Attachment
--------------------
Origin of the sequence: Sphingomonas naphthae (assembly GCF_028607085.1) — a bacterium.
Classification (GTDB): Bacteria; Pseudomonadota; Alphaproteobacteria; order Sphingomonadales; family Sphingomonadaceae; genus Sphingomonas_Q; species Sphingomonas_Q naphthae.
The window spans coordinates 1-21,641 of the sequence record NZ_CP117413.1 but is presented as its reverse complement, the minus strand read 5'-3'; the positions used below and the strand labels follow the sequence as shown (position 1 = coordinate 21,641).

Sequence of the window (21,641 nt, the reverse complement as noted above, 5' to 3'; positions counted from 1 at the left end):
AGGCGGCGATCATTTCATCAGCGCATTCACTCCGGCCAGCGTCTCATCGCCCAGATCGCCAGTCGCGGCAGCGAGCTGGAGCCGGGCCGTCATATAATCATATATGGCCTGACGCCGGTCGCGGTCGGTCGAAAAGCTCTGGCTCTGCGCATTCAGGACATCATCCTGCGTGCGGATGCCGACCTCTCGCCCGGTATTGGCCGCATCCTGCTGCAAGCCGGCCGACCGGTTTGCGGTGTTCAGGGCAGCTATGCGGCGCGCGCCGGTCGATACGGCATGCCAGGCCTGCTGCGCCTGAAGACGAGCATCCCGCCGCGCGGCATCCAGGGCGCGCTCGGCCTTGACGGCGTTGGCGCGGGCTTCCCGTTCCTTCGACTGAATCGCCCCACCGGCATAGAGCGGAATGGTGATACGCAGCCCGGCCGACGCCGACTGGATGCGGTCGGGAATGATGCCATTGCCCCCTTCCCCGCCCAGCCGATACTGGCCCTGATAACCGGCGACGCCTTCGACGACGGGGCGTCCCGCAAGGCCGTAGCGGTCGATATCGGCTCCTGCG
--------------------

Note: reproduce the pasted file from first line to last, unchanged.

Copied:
Origin of the sequence: Sphingomonas naphthae (assembly GCF_028607085.1) — a bacterium.
Classification (GTDB): Bacteria; Pseudomonadota; Alphaproteobacteria; order Sphingomonadales; family Sphingomonadaceae; genus Sphingomonas_Q; species Sphingomonas_Q naphthae.
The window spans coordinates 1-21,641 of the sequence record NZ_CP117413.1 but is presented as its reverse complement, the minus strand read 5'-3'; the positions used below and the strand labels follow the sequence as shown (position 1 = coordinate 21,641).

Sequence of the window (21,641 nt, the reverse complement as noted above, 5' to 3'; positions counted from 1 at the left end):
AGGCGGCGATCATTTCATCAGCGCATTCACTCCGGCCAGCGTCTCATCGCCCAGATCGCCAGTCGCGGCAGCGAGCTGGAGCCGGGCCGTCATATAATCATATATGGCCTGACGCCGGTCGCGGTCGGTCGAAAAGCTCTGGCTCTGCGCATTCAGGACATCATCCTGCGTGCGGATGCCGACCTCTCGCCCGGTATTGGCCGCATCCTGCTGCAAGCCGGCCGACCGGTTTGCGGTGTTCAGGGCAGCTATGCGGCGCGCGCCGGTCGATACGGCATGCCAGGCCTGCTGCGCCTGAAGACGAGCATCCCGCCGCGCGGCATCCAGGGCGCGCTCGGCCTTGACGGCGTTGGCGCGGGCTTCCCGTTCCTTCGACTGAATCGCCCCACCGGCATAGAGCGGAATGGTGATACGCAGCCCGGCCGACGCCGACTGGATGCGGTCGGGAATGATGCCATTGCCCCCTTCCCCGCCCAGCCGATACTGGCCCTGATAACCGGCGACGCCTTCGACGACGGGGCGTCCCGCAAGGCCGTAGCGGTCGATATCGGCTCCTGCG